Apple has put in place a system that will allow it to deactivate applications that it hasn't approved on an iPhone remotely.
The find comes from Apple hacker Jonathan Zdziarski, author of iPhone Forensics, who has found that there is a remote url that Apple is using to keep a list of the offending applications on devices.
According to Zdziarski, this url appears to keep a list of black listed apps which appears to contain a test application name.
“This suggests that the iPhone calls home once in a while to find out what applications it should turn off. At the moment, no apps have been blacklisted, but by all appearances, this has been added to disable applications that the user has already downloaded and paid for, if Apple so chooses to shut them down.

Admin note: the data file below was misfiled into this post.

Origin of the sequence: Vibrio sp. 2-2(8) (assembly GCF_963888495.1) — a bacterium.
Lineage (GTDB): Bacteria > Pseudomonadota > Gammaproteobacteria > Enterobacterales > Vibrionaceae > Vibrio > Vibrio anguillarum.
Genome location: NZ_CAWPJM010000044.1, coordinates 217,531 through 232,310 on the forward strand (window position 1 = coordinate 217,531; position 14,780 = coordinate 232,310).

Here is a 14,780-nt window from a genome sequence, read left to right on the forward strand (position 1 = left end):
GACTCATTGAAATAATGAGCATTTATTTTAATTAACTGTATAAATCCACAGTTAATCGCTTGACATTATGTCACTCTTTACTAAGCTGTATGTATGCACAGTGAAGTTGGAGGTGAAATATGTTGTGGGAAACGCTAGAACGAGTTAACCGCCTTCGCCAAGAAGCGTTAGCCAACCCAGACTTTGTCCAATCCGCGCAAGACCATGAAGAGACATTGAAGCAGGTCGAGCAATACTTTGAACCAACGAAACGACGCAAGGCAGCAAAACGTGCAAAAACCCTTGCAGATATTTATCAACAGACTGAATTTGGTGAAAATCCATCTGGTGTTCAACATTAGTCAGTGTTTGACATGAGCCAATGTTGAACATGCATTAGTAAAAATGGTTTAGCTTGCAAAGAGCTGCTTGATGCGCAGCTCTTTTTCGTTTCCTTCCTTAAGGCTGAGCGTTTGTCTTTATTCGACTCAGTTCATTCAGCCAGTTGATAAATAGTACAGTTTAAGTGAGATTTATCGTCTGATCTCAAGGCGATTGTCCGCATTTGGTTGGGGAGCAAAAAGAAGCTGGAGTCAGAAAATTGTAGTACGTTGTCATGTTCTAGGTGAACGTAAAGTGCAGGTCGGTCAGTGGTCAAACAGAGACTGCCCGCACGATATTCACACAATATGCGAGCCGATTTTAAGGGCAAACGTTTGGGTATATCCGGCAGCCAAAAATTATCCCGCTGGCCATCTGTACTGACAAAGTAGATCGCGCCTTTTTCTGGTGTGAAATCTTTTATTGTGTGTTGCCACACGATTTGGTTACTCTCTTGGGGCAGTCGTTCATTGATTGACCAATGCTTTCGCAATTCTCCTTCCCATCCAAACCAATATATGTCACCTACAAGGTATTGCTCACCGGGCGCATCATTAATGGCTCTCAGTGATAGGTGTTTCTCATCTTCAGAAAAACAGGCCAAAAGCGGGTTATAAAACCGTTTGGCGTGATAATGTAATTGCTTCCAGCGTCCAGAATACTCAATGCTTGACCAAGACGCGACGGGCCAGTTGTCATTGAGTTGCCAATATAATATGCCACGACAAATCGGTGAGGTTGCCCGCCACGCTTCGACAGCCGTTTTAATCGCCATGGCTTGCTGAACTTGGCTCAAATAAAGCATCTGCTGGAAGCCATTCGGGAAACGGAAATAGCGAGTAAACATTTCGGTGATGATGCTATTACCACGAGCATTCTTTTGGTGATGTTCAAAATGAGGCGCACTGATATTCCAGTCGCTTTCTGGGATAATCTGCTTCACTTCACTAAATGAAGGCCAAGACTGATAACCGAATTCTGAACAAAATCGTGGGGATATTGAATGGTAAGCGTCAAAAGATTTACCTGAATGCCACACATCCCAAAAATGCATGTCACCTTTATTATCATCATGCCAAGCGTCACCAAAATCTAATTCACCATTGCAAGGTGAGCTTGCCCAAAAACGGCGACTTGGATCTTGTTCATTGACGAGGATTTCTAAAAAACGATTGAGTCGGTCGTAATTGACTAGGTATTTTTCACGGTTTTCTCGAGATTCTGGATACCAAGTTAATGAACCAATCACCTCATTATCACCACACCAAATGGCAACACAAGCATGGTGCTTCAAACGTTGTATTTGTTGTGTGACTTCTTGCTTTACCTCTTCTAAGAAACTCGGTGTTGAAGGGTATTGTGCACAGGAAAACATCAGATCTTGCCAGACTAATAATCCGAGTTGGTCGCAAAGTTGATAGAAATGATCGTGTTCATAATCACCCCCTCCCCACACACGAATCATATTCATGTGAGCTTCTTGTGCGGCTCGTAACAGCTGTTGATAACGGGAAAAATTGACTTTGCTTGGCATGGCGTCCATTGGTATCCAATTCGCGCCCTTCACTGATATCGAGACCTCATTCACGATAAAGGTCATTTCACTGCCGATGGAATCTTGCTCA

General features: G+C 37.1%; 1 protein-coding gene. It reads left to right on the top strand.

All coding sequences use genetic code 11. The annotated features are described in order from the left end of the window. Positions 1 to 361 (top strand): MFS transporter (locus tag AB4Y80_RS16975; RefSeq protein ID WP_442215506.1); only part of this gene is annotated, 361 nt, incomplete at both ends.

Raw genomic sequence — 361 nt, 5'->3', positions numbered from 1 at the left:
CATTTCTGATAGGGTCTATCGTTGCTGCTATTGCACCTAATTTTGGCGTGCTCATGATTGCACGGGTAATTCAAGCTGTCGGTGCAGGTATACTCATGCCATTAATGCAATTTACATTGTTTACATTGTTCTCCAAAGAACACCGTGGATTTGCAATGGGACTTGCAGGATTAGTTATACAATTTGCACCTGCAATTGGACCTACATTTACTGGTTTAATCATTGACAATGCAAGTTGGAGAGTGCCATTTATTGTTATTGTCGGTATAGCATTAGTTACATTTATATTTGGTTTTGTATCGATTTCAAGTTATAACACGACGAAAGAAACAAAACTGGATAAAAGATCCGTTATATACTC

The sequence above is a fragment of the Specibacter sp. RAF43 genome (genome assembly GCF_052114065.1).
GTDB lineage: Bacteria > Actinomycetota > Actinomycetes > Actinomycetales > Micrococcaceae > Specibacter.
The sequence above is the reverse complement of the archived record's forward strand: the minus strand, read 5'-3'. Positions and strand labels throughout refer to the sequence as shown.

“I discovered this doing a forensic examination of an iPhone 3G. It appears to be tucked away in a configuration file deep inside CoreLocation.”
So far there is no reported cases of Apple using the system. It is thought that the system has been put in place not to randomly remove applications from your iPhone, but to stop the spread of malicious applications, although as some commentators are citing around the web, "Apple could presumably deauthorize applications already installed on every iPhone" at the press of a button.